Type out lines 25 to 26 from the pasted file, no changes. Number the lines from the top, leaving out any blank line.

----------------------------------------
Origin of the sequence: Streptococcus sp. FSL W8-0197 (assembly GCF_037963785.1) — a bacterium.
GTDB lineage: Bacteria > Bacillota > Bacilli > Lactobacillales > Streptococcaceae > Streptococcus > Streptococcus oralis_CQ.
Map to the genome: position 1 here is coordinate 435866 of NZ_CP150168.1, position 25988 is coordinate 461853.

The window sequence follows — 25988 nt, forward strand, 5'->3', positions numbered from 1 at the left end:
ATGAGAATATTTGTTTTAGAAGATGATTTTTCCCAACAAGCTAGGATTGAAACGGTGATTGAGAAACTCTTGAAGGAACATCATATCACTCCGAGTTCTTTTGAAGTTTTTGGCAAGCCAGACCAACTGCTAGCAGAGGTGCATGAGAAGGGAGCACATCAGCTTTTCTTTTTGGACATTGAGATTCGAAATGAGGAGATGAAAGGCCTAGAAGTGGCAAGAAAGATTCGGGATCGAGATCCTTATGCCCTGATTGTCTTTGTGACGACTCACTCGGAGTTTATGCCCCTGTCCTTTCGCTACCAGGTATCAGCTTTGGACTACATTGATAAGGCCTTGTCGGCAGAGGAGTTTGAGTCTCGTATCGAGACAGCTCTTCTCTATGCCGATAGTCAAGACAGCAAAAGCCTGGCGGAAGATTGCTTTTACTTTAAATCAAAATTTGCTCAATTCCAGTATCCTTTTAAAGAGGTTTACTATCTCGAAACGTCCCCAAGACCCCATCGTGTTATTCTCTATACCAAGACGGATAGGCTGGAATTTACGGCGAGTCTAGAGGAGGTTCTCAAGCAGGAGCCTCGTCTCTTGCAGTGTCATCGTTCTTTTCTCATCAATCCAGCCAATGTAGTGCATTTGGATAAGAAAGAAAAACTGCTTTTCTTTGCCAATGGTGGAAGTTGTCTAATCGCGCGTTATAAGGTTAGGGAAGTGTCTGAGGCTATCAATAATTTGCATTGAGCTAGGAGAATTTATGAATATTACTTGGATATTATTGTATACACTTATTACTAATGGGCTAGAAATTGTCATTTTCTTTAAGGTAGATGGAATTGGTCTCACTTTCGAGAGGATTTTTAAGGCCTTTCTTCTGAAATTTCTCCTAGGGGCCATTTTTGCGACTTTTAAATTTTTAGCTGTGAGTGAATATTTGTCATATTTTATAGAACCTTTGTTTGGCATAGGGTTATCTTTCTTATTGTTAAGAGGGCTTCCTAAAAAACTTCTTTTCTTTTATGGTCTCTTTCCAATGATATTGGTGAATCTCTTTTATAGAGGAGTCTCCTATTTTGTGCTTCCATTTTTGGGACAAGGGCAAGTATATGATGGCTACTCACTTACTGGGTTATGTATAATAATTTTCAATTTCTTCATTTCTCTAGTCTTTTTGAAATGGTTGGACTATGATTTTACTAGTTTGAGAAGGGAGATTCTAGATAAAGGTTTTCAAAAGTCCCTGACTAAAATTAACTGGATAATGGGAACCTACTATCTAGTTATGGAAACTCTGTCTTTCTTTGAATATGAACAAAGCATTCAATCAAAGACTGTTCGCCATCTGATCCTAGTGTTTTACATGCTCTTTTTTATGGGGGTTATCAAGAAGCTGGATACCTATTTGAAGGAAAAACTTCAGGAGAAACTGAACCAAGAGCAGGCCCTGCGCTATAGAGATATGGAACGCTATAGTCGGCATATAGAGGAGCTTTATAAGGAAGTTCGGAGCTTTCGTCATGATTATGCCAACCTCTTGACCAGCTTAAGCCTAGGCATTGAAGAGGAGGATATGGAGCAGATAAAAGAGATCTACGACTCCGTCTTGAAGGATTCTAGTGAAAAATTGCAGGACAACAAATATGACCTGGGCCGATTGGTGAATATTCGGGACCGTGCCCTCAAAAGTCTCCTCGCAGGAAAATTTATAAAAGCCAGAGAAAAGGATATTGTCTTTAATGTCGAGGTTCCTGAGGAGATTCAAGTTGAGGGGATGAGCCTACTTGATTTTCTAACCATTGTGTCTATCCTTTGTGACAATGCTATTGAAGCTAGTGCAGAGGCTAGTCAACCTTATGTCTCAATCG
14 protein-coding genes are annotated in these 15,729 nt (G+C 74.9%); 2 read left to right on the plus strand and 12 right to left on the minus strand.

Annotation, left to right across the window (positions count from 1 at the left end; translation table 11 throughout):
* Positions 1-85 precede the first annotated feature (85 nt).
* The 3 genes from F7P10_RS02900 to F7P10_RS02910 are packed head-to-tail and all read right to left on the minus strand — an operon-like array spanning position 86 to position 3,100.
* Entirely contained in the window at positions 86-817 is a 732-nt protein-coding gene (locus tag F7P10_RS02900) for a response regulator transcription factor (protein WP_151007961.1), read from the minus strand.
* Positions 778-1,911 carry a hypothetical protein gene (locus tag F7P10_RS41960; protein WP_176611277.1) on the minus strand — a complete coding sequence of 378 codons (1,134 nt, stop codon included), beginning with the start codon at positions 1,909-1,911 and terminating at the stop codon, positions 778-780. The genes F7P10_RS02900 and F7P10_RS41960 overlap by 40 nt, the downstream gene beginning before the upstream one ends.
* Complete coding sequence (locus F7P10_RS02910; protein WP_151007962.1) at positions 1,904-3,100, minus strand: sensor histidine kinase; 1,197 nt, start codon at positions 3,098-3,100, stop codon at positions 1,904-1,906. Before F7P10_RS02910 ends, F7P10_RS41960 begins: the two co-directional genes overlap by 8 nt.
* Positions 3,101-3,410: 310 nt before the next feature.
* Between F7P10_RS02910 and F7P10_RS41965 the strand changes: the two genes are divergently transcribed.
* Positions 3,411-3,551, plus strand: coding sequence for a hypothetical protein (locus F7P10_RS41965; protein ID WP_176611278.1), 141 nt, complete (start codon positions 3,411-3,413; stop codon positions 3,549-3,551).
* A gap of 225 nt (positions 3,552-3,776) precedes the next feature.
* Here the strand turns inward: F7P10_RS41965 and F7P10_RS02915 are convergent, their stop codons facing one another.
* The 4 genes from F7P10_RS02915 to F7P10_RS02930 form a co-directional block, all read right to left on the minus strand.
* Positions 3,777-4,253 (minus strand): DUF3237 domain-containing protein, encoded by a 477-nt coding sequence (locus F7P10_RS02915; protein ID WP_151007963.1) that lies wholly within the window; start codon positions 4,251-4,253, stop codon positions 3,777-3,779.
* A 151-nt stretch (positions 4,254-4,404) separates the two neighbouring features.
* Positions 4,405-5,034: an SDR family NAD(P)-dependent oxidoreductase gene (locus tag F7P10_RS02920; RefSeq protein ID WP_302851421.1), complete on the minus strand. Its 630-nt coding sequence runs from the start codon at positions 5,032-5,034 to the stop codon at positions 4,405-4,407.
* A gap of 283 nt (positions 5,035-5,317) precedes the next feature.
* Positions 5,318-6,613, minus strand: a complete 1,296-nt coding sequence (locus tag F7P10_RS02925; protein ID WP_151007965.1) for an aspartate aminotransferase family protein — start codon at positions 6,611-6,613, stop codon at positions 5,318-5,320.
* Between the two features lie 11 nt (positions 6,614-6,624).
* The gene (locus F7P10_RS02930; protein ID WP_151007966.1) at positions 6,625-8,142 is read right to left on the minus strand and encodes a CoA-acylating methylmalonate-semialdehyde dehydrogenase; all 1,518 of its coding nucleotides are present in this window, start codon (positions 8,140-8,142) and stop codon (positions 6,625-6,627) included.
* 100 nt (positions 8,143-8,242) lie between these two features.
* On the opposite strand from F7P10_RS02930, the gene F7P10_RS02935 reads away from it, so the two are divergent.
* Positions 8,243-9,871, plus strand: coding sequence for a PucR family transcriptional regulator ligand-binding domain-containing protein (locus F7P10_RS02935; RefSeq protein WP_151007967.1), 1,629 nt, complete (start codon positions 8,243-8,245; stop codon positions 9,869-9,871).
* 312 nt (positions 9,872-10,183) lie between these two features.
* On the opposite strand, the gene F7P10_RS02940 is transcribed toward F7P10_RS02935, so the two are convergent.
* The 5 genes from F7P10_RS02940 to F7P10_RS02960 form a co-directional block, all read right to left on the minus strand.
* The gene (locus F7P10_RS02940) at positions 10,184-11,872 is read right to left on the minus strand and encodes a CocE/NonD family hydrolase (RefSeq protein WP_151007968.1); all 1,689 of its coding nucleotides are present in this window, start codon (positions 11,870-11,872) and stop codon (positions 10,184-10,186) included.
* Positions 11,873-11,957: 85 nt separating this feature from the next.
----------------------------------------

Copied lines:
* The gene (locus F7P10_RS02930; protein ID WP_151007966.1) at positions 6,625-8,142 is read right to left on the minus strand and encodes a CoA-acylating methylmalonate-semialdehyde dehydrogenase; all 1,518 of its coding nucleotides are present in this window, start codon (positions 8,140-8,142) and stop codon (positions 6,625-6,627) included.
* 100 nt (positions 8,143-8,242) lie between these two features.